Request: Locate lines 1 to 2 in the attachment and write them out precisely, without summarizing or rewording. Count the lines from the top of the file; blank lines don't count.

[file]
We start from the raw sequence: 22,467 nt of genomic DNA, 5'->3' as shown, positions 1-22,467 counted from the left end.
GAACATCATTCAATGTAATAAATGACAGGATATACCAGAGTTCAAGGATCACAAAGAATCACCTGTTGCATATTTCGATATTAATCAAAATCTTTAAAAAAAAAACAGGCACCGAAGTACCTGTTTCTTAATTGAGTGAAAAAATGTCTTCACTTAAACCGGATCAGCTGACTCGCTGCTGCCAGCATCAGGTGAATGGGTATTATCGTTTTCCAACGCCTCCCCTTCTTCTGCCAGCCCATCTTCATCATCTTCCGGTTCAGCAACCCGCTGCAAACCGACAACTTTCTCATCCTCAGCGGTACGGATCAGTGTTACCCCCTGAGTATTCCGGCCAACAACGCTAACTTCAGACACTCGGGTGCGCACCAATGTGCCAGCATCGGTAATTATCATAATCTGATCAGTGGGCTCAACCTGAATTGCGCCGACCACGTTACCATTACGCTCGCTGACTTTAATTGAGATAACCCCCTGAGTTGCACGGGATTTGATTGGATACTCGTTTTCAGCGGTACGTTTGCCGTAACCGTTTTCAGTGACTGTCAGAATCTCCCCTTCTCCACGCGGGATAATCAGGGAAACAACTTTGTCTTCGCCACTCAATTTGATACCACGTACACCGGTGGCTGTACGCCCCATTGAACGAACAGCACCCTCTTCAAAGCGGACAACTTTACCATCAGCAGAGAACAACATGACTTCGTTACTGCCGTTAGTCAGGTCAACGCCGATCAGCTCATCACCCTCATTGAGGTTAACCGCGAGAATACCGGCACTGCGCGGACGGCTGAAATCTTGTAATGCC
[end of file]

We start from the raw sequence: 22,467 nt of genomic DNA, 5'->3' as shown, positions 1-22,467 counted from the left end.
GAACATCATTCAATGTAATAAATGACAGGATATACCAGAGTTCAAGGATCACAAAGAATCACCTGTTGCATATTTCGATATTAATCAAAATCTTTAAAAAAAAAACAGGCACCGAAGTACCTGTTTCTTAATTGAGTGAAAAAATGTCTTCACTTAAACCGGATCAGCTGACTCGCTGCTGCCAGCATCAGGTGAATGGGTATTATCGTTTTCCAACGCCTCCCCTTCTTCTGCCAGCCCATCTTCATCATCTTCCGGTTCAGCAACCCGCTGCAAACCGACAACTTTCTCATCCTCAGCGGTACGGATCAGTGTTACCCCCTGAGTATTCCGGCCAACAACGCTAACTTCAGACACTCGGGTGCGCACCAATGTGCCAGCATCGGTAATTATCATAATCTGATCAGTGGGCTCAACCTGAATTGCGCCGACCACGTTACCATTACGCTCGCTGACTTTAATTGAGATAACCCCCTGAGTTGCACGGGATTTGATTGGATACTCGTTTTCAGCGGTACGTTTGCCGTAACCGTTTTCAGTGACTGTCAGAATCTCCCCTTCTCCACGCGGGATAATCAGGGAAACAACTTTGTCTTCGCCACTCAATTTGATACCACGTACACCGGTGGCTGTACGCCCCATTGAACGAACAGCACCCTCTTCAAAGCGGACAACTTTACCATCAGCAGAGAACAACATGACTTCGTTACTGCCGTTAGTCAGGTCAACGCCGATCAGCTCATCACCCTCATTGAGGTTAACCGCGAGAATACCGGCACTGCGCGGACGGCTGAAATCTTGTAATGCC